Angela-Places Where I Have Lived
Places Where I Have Lived
I live in Stony Stratford. I moved into the area in 1998 initially.
My first home was in Hilltops in Fullers Slade which, although not actually in the village of Stony Stratford, is within the post code area.
These houses were some of the earlier homes built in Milton Keynes
I moved into Malvern Drive – a small two bed roomed semidetached house, built in the 1970’s.
The origins of the name Malvern Drive was named after the Malvern Hills in west Central England. They are in Worcestershire and are gentle Hills of pastureland where sheep and cattle graze. Fullers Slade is composed of many Council Owned properties, and has been designed to house families, single people and has different sized homes. A pleasant feature of the area is the wide open spaces between the houses where the children can play and the families meet to chat.
The name Fullers Slade was taken from an existing field name Fullers or Fulwell Slade, shown on a map of Wolverton of 1742. Sheep farming was in progress and Fullers would have fulled the woollen cloth, which meant scouring and beating it to clean and finish it before spinning and weaving took place.
One of the main features of the house was the garden. Although small, it was compact and had a beautiful wisteria that grew up the garage. Purple flowers adorned the branches, together with pale, delicate, small green leaves which come out fully when the blossom has fallen off. Penstamon adorned the rest of the garden, and lasted throughout most of the summer.
There was a shop and a post office within a complex which housed a Meeting Hall on the floor above and access was by a tunnel, via the footpath to this area , called Galley Hill, the name being associated with the Gallows in Association with Little Brickhill Assizes
At the end of that year I moved into Jubilee Terrace. Stony Stratford
This was a row of Victorian houses which were approached by the back door entrances via a paved path., through the ‘back yard’. The ‘Front Door’ was set at the back of the houses with accompanying ‘front’ garden. At the end of the garden was an earth track which originally would have been the main entrance, through the front garden and door.
As I understand it these cottages were probably built in Queen Victoria’s Golden Jubilee in about 1863 There were some small cottages which had already been built earlier, and then the rest of the terrace was built as a row of Victorian cottages like my house.
Just under a year later I had an opportunity to move to a more modern house in Ryeland, Stony Stratford. This estate had been built in1974 and was one of the earlier modern Milton Keynes estates to be built on the former Fairfield Estate.These houses were built to the Parker Morris designs, which meant that there was a decent square footage and facilities for so many allocated people per house. The houses had the same square ground footage but all different layouts and designs, and some were taller with more rooms built upwards.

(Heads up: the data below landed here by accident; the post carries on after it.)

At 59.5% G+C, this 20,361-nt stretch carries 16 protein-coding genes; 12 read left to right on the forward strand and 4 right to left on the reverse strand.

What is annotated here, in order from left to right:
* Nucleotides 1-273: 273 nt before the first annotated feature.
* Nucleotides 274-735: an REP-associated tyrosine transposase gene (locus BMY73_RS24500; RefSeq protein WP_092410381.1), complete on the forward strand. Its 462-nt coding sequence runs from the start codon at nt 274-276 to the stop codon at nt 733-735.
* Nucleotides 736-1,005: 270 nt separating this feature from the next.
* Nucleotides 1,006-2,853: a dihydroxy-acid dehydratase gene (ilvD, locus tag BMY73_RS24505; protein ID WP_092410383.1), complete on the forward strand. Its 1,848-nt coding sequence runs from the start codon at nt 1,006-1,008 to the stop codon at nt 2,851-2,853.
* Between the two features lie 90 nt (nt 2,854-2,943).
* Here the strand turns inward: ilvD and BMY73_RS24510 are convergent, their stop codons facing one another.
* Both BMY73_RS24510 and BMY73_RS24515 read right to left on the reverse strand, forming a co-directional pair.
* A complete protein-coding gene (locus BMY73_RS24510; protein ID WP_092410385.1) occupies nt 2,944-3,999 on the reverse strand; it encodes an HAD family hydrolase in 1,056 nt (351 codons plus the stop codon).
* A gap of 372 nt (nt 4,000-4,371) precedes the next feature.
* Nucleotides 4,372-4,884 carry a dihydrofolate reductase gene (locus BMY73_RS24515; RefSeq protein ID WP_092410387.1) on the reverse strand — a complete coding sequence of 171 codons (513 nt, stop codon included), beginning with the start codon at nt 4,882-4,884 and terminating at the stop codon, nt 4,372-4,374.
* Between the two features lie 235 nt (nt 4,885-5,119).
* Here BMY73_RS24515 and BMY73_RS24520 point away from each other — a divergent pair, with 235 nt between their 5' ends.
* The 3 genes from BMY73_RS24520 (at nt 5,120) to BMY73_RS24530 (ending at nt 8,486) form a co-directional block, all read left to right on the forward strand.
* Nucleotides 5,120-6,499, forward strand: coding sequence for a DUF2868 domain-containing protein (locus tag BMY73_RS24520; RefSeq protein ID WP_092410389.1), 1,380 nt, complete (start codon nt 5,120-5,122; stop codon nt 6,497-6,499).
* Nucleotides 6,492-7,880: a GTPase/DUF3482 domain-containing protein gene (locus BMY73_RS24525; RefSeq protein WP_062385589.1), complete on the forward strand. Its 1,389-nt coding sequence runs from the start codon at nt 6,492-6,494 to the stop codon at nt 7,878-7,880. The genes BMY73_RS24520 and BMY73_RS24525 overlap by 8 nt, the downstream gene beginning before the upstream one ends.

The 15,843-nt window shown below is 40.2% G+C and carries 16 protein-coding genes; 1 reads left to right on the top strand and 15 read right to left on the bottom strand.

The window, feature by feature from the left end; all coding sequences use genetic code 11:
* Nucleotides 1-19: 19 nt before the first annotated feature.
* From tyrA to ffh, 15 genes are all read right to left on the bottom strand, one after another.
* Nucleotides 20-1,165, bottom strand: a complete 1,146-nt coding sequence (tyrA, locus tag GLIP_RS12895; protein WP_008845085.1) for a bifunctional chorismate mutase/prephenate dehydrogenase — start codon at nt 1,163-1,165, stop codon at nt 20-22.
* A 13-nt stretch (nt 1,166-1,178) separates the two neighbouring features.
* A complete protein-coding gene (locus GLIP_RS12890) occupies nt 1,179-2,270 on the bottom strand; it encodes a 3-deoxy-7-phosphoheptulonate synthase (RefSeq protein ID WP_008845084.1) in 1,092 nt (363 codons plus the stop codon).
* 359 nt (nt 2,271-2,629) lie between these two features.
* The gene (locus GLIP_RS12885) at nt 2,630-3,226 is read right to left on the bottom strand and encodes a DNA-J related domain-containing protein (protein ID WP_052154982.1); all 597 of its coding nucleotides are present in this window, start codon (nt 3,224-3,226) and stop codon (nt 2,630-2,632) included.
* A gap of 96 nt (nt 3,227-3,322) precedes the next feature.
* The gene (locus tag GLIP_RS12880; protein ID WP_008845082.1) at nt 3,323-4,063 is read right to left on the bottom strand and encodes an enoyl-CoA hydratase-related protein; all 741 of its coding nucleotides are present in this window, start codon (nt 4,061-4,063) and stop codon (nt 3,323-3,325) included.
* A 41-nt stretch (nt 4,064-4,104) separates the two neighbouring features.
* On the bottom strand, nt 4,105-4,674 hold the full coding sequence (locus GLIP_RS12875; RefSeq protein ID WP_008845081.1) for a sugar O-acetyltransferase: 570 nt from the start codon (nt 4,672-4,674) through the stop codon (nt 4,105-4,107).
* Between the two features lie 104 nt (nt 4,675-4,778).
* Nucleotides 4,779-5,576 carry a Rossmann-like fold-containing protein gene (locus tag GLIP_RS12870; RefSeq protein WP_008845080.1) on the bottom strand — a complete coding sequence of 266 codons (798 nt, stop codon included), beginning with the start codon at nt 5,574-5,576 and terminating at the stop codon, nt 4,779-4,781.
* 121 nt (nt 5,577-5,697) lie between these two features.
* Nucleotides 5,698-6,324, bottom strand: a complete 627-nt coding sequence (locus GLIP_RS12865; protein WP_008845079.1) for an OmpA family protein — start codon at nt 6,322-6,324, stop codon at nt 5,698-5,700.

The name Ryeland was originally part of the three memorial cultivated fields on the western side towards Wolverton, before the general closure of 1654. It was probably used for growing rye.
Finally in 2012 I moved into the Old Butchers Shop
This is a double fronted house, but began as just one house- the left side facing the front was built in 1890. For unknown reasons another house was built on next to it in 1910.
The Wolverton Road is the road from Stony Stratford to Wolverton. Hence the name. Building started in the 1850’s along the road. A tram used to run between the two areas, to take the people to work, either in the Wolverton Rail Works or the Printing Works.
The outhouse at the back of my house was the meat storage area, which could be accessed by the back lane. As far as I am aware, the Butchers shop closed in the mid-nineties. Thereafter it became residential and had internal works done to improve it.
The town of Stony Stratford lies on the Old Watling Street (now the A4). It grew up in the Middle Ages and was settled by the Normans Originally and was the Stony Ford, where the road straddles the Great Ouse via a bridge. It became a market town, markets held in the Market Square, and Horsefair Green. It became a staging town for the route north and many Inns along –now- the High Street put people up and had yards at the back for the coaches.
There was a fire in 1742, which destroyed much of the town and so some of the buildings are more recent, dating from the 17th and 18th century.